Replication in the presence of dengue convalescent serum impacts Zika virus neutralization sensitivity and fitness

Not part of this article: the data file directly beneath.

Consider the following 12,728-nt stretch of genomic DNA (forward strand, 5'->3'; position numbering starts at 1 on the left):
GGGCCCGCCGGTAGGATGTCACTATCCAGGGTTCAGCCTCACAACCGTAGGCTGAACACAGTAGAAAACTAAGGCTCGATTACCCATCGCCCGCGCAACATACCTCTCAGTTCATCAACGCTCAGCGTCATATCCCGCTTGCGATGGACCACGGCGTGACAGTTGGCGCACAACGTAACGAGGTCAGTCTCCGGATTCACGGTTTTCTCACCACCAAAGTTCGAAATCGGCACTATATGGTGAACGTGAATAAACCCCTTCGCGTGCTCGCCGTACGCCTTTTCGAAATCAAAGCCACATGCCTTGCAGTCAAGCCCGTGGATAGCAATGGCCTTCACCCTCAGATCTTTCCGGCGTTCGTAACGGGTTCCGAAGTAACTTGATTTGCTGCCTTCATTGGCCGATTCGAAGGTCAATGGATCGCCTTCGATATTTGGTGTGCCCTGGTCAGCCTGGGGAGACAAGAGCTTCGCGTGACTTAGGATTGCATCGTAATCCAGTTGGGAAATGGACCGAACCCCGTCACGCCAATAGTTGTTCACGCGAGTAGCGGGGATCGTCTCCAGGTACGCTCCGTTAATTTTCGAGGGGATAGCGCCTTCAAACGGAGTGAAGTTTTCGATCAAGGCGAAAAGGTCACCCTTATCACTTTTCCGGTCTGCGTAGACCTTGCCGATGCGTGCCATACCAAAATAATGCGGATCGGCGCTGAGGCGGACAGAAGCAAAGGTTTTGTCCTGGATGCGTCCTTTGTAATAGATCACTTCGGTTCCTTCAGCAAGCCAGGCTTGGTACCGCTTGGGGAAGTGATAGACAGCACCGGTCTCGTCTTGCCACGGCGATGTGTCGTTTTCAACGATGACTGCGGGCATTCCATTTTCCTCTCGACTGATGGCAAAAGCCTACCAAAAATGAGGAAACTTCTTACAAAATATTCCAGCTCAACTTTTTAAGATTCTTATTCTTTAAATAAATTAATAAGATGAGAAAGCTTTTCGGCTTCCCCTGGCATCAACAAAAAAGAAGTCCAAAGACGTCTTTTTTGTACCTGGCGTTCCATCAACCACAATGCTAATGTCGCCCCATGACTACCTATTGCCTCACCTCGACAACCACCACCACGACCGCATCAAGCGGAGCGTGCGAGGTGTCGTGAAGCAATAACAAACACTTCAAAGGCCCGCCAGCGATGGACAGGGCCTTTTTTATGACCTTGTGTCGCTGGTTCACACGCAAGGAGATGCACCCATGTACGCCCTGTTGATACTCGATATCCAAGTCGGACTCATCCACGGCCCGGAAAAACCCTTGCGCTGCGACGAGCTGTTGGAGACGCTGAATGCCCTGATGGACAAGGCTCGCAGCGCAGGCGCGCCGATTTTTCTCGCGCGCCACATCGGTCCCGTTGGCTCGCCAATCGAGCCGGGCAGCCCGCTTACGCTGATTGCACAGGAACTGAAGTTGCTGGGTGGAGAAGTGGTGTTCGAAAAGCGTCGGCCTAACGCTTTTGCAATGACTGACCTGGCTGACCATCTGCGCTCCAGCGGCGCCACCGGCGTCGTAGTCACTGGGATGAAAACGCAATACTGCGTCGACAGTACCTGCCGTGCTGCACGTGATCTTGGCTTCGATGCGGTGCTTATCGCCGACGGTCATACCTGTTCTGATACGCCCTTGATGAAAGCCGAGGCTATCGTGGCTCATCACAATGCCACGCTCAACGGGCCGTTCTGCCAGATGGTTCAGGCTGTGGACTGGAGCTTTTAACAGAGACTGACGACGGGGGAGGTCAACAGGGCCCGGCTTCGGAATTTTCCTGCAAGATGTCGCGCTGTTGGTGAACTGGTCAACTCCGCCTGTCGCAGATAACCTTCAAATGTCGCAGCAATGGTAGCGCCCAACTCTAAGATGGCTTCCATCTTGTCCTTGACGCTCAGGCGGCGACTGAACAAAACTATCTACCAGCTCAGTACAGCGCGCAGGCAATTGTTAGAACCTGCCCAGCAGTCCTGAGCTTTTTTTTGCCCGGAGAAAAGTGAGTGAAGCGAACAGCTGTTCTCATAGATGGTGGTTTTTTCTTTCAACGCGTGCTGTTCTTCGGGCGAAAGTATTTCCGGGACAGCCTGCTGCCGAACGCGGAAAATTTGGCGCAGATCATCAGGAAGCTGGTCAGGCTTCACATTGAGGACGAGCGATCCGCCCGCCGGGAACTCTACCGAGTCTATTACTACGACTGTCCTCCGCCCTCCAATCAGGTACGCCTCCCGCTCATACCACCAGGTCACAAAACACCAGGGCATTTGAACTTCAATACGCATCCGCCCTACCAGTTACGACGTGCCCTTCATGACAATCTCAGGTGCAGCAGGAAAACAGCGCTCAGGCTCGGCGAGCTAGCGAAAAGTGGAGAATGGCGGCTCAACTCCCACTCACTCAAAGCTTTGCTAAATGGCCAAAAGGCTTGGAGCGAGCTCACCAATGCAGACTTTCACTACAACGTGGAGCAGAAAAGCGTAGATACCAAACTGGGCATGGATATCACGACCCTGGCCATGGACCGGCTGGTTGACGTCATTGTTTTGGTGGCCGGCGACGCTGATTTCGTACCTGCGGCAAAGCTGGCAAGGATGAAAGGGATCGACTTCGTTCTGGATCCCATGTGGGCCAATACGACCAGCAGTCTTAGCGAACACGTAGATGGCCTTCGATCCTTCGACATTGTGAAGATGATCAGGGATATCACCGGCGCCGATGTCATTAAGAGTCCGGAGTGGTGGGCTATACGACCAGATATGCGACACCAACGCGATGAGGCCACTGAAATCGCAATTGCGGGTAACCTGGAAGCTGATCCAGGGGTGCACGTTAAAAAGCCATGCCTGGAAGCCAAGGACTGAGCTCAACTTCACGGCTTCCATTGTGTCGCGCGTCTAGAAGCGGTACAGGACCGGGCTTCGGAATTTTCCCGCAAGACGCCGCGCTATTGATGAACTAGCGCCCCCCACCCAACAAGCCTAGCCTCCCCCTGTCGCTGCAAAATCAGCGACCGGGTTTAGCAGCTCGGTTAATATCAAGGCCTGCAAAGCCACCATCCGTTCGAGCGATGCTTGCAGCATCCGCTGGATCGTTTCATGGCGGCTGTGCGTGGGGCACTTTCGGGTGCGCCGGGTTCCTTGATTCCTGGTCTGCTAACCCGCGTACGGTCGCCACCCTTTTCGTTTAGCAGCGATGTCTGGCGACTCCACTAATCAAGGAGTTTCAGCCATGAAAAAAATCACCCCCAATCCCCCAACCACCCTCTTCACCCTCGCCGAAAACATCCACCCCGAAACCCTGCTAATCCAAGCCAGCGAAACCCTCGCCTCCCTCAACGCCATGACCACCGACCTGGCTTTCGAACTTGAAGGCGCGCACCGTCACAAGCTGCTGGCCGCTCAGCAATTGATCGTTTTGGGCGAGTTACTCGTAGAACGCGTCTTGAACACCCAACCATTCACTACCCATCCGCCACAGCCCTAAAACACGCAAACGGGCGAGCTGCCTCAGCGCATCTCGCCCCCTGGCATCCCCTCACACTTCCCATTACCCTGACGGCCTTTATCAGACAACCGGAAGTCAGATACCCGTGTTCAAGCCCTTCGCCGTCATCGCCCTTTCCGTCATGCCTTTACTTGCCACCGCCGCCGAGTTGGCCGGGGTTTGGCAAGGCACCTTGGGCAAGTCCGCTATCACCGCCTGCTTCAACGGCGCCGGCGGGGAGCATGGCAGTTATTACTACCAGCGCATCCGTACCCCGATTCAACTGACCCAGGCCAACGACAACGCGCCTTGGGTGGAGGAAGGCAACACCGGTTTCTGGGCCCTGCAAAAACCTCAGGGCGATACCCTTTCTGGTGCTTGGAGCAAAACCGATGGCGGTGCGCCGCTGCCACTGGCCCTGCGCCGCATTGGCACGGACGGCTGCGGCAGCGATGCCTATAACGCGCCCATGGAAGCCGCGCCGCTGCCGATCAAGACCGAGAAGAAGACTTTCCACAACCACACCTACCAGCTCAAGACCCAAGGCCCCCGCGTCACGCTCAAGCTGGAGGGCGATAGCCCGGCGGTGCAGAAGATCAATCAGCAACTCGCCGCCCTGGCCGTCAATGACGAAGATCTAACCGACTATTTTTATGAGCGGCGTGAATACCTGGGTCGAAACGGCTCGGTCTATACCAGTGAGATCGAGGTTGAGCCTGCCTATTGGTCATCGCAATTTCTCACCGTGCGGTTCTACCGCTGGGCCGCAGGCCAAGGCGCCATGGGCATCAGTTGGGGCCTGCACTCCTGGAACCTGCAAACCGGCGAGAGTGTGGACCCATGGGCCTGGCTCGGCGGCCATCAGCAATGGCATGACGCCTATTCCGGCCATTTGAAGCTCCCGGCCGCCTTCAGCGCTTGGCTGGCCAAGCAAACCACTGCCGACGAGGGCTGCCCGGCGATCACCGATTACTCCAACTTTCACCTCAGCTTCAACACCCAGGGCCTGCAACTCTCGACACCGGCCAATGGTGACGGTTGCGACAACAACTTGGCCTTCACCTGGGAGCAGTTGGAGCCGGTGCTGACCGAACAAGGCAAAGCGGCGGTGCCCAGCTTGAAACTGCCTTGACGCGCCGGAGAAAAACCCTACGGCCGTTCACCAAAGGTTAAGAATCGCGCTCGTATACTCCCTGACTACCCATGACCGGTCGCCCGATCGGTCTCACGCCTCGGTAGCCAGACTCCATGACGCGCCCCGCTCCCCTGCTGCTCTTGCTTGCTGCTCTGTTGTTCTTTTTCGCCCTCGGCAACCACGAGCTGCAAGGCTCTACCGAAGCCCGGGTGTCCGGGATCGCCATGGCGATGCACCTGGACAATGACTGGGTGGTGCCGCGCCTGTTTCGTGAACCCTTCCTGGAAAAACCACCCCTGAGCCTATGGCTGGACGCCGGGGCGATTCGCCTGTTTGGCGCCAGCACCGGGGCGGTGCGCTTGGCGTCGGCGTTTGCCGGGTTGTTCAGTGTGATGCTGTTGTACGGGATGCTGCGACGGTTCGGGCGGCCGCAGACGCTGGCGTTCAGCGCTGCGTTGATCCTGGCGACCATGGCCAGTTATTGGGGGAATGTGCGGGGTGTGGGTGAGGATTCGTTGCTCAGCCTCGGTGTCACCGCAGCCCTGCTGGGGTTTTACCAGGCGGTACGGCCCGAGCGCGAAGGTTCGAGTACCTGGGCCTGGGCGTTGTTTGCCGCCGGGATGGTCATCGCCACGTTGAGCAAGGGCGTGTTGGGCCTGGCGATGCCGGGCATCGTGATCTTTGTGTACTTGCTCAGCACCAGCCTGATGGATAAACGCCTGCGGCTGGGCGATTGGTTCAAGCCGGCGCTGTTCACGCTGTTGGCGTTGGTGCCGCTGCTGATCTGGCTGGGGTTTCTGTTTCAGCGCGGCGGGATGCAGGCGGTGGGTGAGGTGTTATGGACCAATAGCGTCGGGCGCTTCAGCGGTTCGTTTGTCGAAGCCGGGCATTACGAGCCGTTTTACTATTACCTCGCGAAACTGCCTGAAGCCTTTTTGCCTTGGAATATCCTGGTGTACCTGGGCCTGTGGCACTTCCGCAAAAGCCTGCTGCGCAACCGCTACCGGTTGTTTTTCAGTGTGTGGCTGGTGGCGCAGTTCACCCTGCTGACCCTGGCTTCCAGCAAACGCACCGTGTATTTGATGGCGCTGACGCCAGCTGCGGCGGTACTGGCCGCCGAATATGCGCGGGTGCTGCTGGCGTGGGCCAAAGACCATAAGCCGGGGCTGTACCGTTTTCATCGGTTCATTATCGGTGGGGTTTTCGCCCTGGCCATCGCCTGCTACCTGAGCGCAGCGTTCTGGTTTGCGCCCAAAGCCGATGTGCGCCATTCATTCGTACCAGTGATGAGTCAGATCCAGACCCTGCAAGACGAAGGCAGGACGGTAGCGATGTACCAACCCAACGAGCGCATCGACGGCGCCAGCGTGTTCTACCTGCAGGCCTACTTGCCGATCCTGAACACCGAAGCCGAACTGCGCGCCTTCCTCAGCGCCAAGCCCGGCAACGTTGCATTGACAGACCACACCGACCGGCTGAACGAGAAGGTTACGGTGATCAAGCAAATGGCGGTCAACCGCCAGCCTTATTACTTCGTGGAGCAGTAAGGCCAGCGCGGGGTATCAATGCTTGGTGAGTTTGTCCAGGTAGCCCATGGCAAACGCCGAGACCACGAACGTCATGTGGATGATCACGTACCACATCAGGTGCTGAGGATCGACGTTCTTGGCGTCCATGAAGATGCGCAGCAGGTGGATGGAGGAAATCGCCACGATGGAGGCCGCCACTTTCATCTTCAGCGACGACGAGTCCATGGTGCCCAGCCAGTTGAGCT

Introduction: Flaviviruses like dengue virus (DENV) and Zika virus (ZIKV) are mosquito-borne viruses that cause febrile, hemorrhagic, and neurological diseases in humans, resulting in 400 million infections annually. Due to their co-circulation in many parts of the world, flaviviruses must replicate in the presence of pre-existing adaptive immune responses targeted at serologically closely related pathogens, which can provide protection or enhance disease. However, the impact of pre-existing cross-reactive immunity as a driver of flavivirus evolution, and subsequently the implications on the emergence of immune escape variants, is poorly understood. Therefore, we investigated how replication in the presence of convalescent dengue serum drives ZIKV evolution. Methods: We used an in vitro directed evolution system, passaging ZIKV in the presence of serum from humans previously infected with DENV (anti-DENV) or serum from DENV-naive patients (control serum). Following five passages in the presence of serum, we performed next-generation sequencing to identify mutations that arose during passaging. We studied two non-synonymous mutations found in the anti-DENV passaged population (E-V355I and NS1-T139A) by generating individual ZIKV mutants and assessing fitness in mammalian cells and live mosquitoes, as well as their sensitivity to antibody neutralization. Results and discussion: Both viruses had increased fitness in Vero cells with and without the addition of anti-DENV serum and in human lung epithelial and monocyte cells. In Aedes aegypti mosquitoes-using blood meals with and without anti-DENV serum-the mutant viruses had significantly reduced fitness compared to wild-type ZIKV. These results align with the trade-off hypothesis of constrained mosquito-borne virus evolution. Notably, only the NS1-T139A mutation escaped neutralization, while E-V335I demonstrated enhanced neutralization sensitivity to neutralization by anti-DENV serum, indicating that neutralization escape is not necessary for viruses passaged under cross-reactive immune pressures. Future studies are needed to assess cross-reactive immune selection in humans and relevant animal models or with different flaviviruses.